Season Two, Episode Twelve: “Boy-the-Earth-Talks-To”
Note: each writing will spoil the episode in review but will not discuss any future episodes.
Capitalism works better than any economic system, but Deadwood is in full examination of how it looks when it is allowed to thrive unregulated.
As Mr. Wu escapes Al Swearengen’s saloon, George Hearst arrives in the camp; he and Al make instant eye contact. Hearst, as an emblem of pure, untethered capitalistic power and greed, soon sets to changing things, even if it means through destruction. He tears down one of the hotel’s walls after buying it only hours after being housed there. Not only does he cause a commotion, he does so with no care that there is a wedding happening downstairs. Or perhaps he does clamors about in spite of the wedding as the wedding is that of Alma and (Whitney!) Ellsworth, his primary rivals when it comes to the ownership of gold in the camp.
It’s a smart touch on David Milch’s part to further subvert Western tropes by casting Gerald McRaney who at this point in his career had been known for affable dads or affable detectives. He also does a good job in the role.
But back to Mr. Wu. After sneaking out, he makes an attempt to attack Lee in the Asian alley of the camp. Wu and another manage to kill one of Lee’s men but also have one of their own murdered in the fray. It’s only due to Johnny who happens to be walking by that no more are dead. Through helping, Johnny has tipped Al’s hand and now Al has to come face-to-face with George Hearst much earlier than he wanted. They have to determine what to do with the Asian factor of the camp in an Al vs. Hearst manner. Hearst, though, agreeably says that whichever Asian faction wins out is fine with him: he’ll use the winner to staff his gold mines. Though Hearst comments that he wishes to get along with the people who preceded his presence, it matters not to him as long as he gets his money out of the ground.
Shortly after, Swearengen parses Yankton’s proposal concerning inclusion of the camp as part of the Dakota territory. He agrees, brings in Bullock for the signing of the document, tells Merrick to print the news, and settles in for the evening knowing that the elections are soon to come and with them, the legitimacy that he’s been fighting for.
The other big events all happen simultaneously: Alma and Ellsworth — with the help of a happy Deadwood camp — celebrate their nuptials, Tolliver is stabbed in the gut by Andy, Al’s gang of men help Wu oust Lee, and Wolcott hangs himself over the dismay of not being in Hearst’s employ any longer.
Molly Parker, who has been better in the second season, gets a great voiceover moment here where she converses with her dead husband and admits her ongoing love for Bullock. Plus, it’s nice to see the camp come together one last time this season. It’s been a specific motif: the camp is a living, breathing organism unto itself and this serves as a final reminder this season just as the Hearst virus begins a full invasion. It’s also an interesting juxtaposition to have all of the death and murder occur. The wedding is a new beginning and the deaths serve as several endings.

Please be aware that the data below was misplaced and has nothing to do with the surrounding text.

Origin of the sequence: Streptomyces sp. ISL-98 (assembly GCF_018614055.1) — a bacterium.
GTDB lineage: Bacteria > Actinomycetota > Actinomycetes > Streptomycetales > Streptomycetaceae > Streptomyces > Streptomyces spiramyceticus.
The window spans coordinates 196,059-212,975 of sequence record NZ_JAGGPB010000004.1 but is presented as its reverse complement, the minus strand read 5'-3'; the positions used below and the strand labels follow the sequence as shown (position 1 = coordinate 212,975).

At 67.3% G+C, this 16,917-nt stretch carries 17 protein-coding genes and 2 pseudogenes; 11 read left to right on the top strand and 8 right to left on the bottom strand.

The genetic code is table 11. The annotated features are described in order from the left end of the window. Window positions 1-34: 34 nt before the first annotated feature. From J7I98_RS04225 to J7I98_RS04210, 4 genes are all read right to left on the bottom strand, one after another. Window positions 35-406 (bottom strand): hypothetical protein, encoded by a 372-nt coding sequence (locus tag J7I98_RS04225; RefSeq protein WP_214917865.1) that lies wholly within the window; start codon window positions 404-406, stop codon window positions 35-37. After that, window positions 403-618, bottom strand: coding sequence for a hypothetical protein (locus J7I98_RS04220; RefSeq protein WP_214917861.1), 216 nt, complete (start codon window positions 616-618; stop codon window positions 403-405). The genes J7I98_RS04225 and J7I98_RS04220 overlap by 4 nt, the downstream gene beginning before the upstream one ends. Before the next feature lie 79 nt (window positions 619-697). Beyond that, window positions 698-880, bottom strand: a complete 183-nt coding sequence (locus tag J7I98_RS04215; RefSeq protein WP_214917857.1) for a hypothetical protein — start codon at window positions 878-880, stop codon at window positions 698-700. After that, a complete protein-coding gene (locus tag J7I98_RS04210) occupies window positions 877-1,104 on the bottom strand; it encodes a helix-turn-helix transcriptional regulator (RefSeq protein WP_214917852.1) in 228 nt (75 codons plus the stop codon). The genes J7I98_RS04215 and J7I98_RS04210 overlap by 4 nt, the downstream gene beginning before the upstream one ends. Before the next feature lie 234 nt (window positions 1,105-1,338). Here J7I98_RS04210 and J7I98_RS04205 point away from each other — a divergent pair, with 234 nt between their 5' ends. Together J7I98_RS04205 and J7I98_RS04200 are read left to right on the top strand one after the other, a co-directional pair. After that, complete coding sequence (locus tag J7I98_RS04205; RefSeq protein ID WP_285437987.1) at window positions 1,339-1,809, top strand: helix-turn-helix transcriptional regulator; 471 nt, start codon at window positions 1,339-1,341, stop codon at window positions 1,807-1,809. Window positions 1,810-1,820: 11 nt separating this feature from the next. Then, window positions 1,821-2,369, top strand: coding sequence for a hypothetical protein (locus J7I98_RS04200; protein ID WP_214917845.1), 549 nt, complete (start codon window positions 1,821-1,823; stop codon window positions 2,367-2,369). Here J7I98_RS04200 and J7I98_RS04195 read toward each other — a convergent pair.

It’s of note as Wolcott hangs himself that as long as Hearst doesn’t know about the awful things that happen under his watch, he doesn’t care. He never asks about the prostitutes that Lee has burned nor did he investigate Wolcott’s previous murderous episode in Mexico. Tolliver promised Wolcott a cliff. The desperation was clear in Frances’ expression when Hearst tells him that he can no longer work for his operation — his cliff was self-created. Wolcott could no longer live without the idea of being Hearst’s primary man, but perhaps more so, he could not live knowing that Hearst rebuked his actions. Hearst is disgusted and that knowledge compounded Wolcott’s festering guilt, which he’s alluded to all season. This isn’t a suicide that comes from nowhere.
Now the entire camp is facing a particular cliff with Hearst in the camp and grabbing for more and more control. Whether he be a cliff or a virus inside of a body, there’s no way of looking at his capitalistic methods as anything but a demise for Deadwood.
- Hearst buys the hotel, but he keeps E.B. on as the manager. Giving $100,000 for the establishment, he also makes E.B. a wealthy man. E.B. acts as strangely as he ever has in his encounter with Hearst, which makes sense. E.B. Farnum has always been fearful of those in power.
- Jane wears a dress! (And undergarments!)
- A hilarious moment: Ellsworth is confounded by the idea of a man wearing lavender mittens for a wedding. It’s “the rigor” in New York, whatever that means! Edited to add: a careful reader, “Rope Burns,” noted that he references here “de rigueur,” which means required by etiquette or current fashion. I can’t remember when writing this piece if I realized that and went along with the joke of the series or didn’t and added this particular, bullet-point note. Thanks, readers!
- The title of the episode comes from the name that the Native Americans have given Hearst. He thinks he’s connected to nature, but he only uses it for money and power. Usually those types find that they lose to nature at some point.
- Charlie’s back! He’s a welcome sight, no matter what Jane thinks.
- Al’s convinced that Bullock will try to seduce Alma one more time even though she’s celebrating her new marriage that night. They certainly do share a look but that’s it for now.
- Tolliver’s own cliff comes in the form of a former friend turned preacher. Andy nearly guts the man and whether he lives or dies is the only true cliffhanger (bad pun, yep) of the season. There are several, more subtle threads left to inspect next season, though.
Quote of the episode:
Al Swearengen to George Hearst on Hearst’s back pains: “Declining years spare us no fucking indignities.” Ain’t that the truth!